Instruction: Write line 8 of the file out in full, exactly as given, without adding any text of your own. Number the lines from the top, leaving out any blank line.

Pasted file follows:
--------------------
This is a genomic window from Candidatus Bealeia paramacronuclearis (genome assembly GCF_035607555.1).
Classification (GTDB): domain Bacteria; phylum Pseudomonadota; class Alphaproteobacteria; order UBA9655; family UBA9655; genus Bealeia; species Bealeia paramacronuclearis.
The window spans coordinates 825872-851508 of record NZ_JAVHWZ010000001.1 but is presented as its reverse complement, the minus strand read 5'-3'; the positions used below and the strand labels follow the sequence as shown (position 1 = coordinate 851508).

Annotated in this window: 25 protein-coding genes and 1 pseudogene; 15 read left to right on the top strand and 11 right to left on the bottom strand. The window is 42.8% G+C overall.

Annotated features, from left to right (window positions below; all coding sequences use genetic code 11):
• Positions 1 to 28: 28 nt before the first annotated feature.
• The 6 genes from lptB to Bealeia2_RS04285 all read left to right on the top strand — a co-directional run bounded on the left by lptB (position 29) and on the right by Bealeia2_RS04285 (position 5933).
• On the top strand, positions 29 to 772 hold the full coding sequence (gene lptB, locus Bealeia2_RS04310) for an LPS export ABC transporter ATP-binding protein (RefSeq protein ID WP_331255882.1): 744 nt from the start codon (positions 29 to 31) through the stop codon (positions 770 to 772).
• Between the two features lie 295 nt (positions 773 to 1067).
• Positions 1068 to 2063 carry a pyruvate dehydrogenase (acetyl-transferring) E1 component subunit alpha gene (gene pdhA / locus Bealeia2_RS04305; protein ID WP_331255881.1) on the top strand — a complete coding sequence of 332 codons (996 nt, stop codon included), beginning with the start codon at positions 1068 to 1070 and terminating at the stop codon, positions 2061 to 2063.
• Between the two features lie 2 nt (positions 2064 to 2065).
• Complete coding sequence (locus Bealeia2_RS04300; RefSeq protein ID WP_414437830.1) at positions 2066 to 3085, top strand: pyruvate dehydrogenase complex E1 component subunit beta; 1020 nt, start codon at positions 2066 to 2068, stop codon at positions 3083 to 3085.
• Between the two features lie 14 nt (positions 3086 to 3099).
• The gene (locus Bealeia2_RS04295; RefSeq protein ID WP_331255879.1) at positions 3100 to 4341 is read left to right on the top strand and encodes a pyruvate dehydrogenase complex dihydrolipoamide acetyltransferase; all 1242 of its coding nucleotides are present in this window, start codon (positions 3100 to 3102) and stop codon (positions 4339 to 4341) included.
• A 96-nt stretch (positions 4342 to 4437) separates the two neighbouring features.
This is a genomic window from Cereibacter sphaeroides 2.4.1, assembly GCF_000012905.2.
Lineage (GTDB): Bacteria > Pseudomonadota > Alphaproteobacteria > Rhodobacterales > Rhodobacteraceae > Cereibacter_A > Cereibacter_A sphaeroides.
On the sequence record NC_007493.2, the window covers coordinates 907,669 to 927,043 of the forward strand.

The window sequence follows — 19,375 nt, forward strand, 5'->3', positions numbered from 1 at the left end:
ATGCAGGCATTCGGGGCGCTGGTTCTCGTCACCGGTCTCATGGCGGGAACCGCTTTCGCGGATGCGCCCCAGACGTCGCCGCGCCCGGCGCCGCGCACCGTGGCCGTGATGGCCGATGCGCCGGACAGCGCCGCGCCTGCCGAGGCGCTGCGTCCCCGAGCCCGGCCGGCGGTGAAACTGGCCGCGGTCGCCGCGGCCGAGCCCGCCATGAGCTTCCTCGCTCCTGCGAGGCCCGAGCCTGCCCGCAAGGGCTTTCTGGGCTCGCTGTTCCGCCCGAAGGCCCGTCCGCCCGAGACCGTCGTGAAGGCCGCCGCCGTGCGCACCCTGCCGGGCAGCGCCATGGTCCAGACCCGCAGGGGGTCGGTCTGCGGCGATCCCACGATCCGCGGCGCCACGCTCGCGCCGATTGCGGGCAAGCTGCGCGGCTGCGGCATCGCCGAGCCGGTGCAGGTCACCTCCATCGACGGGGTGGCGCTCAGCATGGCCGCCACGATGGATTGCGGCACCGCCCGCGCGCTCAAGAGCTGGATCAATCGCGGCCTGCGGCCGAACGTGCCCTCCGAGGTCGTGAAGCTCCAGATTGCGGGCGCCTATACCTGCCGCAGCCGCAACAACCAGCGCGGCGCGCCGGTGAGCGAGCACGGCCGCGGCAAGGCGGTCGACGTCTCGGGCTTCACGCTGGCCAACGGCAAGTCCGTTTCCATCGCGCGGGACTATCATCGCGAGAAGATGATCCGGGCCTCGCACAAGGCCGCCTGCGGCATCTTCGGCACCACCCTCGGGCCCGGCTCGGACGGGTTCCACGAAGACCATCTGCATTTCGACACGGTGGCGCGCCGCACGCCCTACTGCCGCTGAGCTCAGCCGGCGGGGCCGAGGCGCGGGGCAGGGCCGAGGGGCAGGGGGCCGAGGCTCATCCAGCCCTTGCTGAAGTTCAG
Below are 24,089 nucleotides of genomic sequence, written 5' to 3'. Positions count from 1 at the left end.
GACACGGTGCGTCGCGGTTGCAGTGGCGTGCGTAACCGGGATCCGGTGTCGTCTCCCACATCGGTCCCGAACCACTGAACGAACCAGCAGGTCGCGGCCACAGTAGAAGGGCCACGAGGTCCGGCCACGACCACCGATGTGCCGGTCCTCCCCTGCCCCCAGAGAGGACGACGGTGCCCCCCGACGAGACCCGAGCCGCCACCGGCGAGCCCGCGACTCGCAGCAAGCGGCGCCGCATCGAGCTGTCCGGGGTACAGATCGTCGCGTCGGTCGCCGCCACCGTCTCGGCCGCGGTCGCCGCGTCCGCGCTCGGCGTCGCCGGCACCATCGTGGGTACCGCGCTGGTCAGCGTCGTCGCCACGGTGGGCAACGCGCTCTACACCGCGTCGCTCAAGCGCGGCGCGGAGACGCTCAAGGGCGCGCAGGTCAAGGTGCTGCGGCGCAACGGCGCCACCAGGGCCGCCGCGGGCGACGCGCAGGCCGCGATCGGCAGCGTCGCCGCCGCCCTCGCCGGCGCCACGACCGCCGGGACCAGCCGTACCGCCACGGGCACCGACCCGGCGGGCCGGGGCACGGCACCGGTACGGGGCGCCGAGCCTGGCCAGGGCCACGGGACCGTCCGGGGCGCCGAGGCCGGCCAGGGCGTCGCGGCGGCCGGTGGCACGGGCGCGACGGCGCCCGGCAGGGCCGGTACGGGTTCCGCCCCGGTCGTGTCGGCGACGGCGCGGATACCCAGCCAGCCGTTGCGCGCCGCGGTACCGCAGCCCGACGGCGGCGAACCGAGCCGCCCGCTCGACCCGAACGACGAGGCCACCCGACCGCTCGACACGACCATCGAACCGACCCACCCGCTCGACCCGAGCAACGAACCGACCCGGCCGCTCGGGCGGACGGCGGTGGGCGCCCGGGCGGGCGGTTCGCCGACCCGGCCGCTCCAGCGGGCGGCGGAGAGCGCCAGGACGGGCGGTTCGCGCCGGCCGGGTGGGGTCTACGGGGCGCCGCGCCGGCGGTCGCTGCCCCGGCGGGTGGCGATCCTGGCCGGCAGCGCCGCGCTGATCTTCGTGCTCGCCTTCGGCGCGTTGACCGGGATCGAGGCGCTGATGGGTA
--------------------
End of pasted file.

• On the top strand, positions 29 to 772 hold the full coding sequence (gene lptB, locus Bealeia2_RS04310) for an LPS export ABC transporter ATP-binding protein (RefSeq protein ID WP_331255882.1): 744 nt from the start codon (positions 29 to 31) through the stop codon (positions 770 to 772).